By NICOLE WINFIELD
VATICAN CITY (AP) —
A prosecutor for the Vatican offered Tuesday to essentially restart his fraud and corruption investigation into the Holy See’s 350 million-euro ($406.1 million) investment in a London property to remedy procedural problems that the defense argued are so grave they should void the indictment.
Prosecutor Alessandro Diddi made the surprise offer to take back all the evidence and to re-question the suspects at the start of the second court session of a trial that opened in July. Diddi said his office has always acted to ensure that the rights of the accused were respected and called his proposal a “common sense” way to address the defense objections.
Lawyers for the 10 defendants have accused Diddi’s office of withholding key pieces of evidence from them and not interrogating suspects during the investigative phase about all the accusations that ended up in the indictment. They maintain those and other alleged procedural errors should get the entire indictment thrown out.
The lawyers argue that such errors violate Vatican procedures and harmed their ability to mount a defense. Prosecutors have missed deadlines to make available all evidence and haven’t respected a July 29 order to turn over videotaped interrogations of the suspect-turned-star witness in the case, Monsignor Alberto Perlasca.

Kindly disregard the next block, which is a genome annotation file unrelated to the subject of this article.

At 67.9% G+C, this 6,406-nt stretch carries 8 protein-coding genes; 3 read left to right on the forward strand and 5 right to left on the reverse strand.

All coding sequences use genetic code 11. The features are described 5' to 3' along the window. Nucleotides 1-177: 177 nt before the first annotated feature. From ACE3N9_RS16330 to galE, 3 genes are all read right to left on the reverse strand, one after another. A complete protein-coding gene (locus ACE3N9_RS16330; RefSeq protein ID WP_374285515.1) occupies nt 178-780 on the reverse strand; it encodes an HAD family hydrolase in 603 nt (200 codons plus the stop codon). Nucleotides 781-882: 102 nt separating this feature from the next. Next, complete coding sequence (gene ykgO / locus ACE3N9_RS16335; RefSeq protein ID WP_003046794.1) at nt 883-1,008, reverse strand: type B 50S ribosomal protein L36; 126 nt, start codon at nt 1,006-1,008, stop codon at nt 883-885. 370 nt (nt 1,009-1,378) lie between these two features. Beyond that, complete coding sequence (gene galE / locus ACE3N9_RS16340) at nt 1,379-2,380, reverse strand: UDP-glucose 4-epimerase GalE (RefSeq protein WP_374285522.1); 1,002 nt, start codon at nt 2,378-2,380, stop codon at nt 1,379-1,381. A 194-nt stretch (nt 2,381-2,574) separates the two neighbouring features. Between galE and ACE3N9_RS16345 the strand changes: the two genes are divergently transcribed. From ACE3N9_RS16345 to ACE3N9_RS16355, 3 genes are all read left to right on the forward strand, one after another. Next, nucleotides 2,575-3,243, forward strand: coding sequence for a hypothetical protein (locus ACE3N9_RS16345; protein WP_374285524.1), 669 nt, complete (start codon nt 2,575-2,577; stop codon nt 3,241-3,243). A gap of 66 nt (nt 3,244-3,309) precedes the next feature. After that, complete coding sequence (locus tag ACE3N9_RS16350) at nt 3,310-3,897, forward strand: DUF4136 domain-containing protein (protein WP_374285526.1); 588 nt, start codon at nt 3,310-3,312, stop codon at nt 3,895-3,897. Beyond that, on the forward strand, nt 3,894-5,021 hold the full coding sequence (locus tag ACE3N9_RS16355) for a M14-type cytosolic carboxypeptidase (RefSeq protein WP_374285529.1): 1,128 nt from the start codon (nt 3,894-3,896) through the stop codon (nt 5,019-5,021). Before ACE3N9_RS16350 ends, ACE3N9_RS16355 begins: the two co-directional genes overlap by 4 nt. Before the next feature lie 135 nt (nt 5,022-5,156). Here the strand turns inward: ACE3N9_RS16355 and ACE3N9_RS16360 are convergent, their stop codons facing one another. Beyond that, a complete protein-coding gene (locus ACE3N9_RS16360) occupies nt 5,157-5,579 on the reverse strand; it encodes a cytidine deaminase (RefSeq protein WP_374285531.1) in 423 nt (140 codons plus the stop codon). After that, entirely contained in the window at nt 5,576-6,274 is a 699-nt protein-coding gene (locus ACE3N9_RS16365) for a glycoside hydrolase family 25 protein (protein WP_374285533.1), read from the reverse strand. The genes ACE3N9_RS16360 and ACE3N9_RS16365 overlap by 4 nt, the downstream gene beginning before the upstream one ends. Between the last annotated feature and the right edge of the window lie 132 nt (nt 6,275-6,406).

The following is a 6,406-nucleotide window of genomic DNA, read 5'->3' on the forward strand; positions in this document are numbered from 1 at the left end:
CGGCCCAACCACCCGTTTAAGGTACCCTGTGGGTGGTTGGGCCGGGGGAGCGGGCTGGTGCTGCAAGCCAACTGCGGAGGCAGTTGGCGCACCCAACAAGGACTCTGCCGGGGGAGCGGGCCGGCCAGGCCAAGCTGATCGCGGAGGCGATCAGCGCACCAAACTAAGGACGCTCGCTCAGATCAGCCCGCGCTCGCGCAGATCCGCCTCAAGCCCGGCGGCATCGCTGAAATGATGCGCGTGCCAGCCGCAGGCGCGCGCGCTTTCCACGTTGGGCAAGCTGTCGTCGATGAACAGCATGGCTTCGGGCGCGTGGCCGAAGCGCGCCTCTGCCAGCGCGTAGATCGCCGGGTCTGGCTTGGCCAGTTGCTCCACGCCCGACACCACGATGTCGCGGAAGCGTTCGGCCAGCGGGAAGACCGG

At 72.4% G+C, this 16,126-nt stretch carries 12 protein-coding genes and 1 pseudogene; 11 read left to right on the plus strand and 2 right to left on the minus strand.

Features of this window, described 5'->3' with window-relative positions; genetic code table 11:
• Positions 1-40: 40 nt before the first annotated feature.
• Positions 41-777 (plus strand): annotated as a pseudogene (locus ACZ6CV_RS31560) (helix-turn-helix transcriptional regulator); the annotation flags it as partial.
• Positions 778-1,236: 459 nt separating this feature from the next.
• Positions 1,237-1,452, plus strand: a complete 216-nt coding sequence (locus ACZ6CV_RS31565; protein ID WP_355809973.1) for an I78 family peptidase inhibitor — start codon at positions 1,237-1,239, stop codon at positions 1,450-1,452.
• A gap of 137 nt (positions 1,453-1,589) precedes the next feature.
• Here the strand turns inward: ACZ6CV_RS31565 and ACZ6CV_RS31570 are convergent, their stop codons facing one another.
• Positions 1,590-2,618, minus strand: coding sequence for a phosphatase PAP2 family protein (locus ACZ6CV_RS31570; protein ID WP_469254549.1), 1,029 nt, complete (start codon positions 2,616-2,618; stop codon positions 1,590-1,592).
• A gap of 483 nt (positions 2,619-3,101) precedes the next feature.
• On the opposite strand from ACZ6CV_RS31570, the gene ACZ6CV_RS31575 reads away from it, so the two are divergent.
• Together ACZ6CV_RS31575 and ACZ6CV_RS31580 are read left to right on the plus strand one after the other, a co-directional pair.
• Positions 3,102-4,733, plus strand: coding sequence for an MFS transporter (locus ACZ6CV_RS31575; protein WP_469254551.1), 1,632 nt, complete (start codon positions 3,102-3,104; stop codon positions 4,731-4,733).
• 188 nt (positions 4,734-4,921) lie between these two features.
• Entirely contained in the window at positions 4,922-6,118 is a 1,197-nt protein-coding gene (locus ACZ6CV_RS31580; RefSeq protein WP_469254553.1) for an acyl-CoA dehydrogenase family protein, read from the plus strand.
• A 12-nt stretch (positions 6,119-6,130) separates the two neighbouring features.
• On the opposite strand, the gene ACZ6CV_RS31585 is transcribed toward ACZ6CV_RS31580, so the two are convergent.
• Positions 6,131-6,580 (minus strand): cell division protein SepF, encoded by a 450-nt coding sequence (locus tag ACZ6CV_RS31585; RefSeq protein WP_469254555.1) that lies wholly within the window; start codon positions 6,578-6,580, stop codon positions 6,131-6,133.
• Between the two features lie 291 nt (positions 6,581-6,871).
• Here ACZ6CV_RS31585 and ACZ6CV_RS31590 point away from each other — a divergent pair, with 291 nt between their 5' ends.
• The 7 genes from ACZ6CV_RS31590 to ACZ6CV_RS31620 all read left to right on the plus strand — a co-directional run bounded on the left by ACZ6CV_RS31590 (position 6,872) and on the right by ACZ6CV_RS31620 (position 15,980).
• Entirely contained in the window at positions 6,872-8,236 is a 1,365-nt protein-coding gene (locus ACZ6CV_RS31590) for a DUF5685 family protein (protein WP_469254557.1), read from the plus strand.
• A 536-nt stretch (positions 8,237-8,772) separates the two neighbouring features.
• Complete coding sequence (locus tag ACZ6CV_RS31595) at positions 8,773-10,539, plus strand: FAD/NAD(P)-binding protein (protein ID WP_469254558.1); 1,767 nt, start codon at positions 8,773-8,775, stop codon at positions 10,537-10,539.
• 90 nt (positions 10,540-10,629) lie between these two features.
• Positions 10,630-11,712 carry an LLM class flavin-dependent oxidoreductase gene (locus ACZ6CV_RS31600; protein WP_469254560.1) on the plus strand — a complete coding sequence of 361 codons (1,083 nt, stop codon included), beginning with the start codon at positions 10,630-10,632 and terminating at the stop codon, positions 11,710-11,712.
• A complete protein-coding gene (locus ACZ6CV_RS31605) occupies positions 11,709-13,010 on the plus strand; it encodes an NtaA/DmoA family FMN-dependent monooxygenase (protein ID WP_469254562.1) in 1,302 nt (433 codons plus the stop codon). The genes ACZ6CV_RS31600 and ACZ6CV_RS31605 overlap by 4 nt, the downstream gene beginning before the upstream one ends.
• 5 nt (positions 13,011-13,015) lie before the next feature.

A three-judge tribunal plans to issue an ordinance Wednesday morning to rule on Diddi’s offer to pause the trial so the suspects can be interrogated, Tribunal President Giuseppe Pignatone said.
The trial concerns the Holy See’s 2013 investment in a London real estate venture that lost the Vatican tens of millions of euros, much of it donations from the faithful that were spent on fees to Italian brokers.
Prosecutors have accused the brokers of defrauding the Holy See, and several Vatican officials of abuse of office, corruption and other charges.
Perlasca, who ran the Secretariat of State’s administrative office, was the Vatican official most intimately involved in the London deal. He originally was a key suspect since he signed the contracts with the brokers.
But after his initial interrogation, he fired his lawyer and apparently began cooperating with prosecutors. The information from his subsequent interrogations was so important to the prosecution’s case that it spared him indictment and formed the basis of several charges against the 10 defendants.
One interrogation led to a witness-tampering charge against Cardinal Angelo Becciu, the lone cardinal standing trial.
The defense has only seen a summary of Perlasca’s account, not the full interrogations, and Becciu’s legal team only learned of the witness-tampering accusation when the indictment was handed down on July 3. Vatican procedures require suspects to be allowed to respond to accusations before their trial begins.
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